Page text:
News+Stories: You hold a management position in the automotive supplier industry. Had you always planned to have a career?
Esther Lind: Yes, that was already very present in my childhood, this aspiration to lead people and later to do well in professional life. I had already set my sights on it in my studies, in my training and then also in my professional life.
In a series of interviews starting on March 8, Graz University of Technology will focus on the career opportunities and challenges of women in studies, research, teaching and business. Women at different career points talk about their personal experiences. Click here for the interviews with electrical engineer Lia Gruber, computer scientist Johanna Pirker, student Christina Fior and experimental physicist Birgitta Schultze-Bernhardt.
Were there any role models in your youth?
Esther Lind: Few, at least I had no female role models. What always fascinated me was the world of Formula 1. That was a major impetus why I ended up studying mechanical engineering. And there were perhaps even fewer role models regarding mechanical engineering, but there were some supporters, or simply people in my environment, at home, but also at school. Some who were very supportive of my choice of studies – Mechanical and Business Economics, and others who were very questioning of that choice.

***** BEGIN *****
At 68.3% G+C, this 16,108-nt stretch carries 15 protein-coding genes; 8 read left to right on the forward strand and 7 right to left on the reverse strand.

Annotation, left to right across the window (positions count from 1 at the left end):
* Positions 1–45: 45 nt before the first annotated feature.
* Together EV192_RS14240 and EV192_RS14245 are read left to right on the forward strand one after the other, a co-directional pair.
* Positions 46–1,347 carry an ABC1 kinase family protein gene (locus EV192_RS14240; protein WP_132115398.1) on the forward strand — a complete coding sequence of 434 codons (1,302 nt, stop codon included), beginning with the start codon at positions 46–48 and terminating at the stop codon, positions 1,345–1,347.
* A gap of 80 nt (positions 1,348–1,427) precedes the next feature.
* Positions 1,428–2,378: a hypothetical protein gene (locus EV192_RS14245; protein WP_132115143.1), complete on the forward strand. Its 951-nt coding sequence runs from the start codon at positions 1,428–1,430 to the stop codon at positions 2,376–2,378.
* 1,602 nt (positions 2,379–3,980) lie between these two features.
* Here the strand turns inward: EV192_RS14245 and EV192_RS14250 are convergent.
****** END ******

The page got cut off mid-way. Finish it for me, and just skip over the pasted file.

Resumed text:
Under these circumstances, how did you decide to study Mechanical Engineering and Business Economics?
I have always listened to people who were supportive and tried to block out those who sowed doubts.
Esther Lind: I hardly had any “girlie interests” as a child. I liked to take apart everything that could be taken apart in any way, I played with cars, I was in the forest, I was simply a wild one – and also very sporty. Nevertheless, I actually wanted to become a lawyer. Because there are already many of them, a lawyer friend recommended that I look at MINT studies, that is, mathematics, computer science (informatics), natural sciences and technology. My father finally suggested mechanical engineering. And I thought to myself, if he trusts me to do this, then it will work out. I have always listened to people who were supportive and tried to block out those who sowed doubts.
And was it the right choice for you?
Esther Lind: Absolutely. I still get excited when I go into Production, smell metal, see the machines, learn to understand how new technologies work. That is still something I love.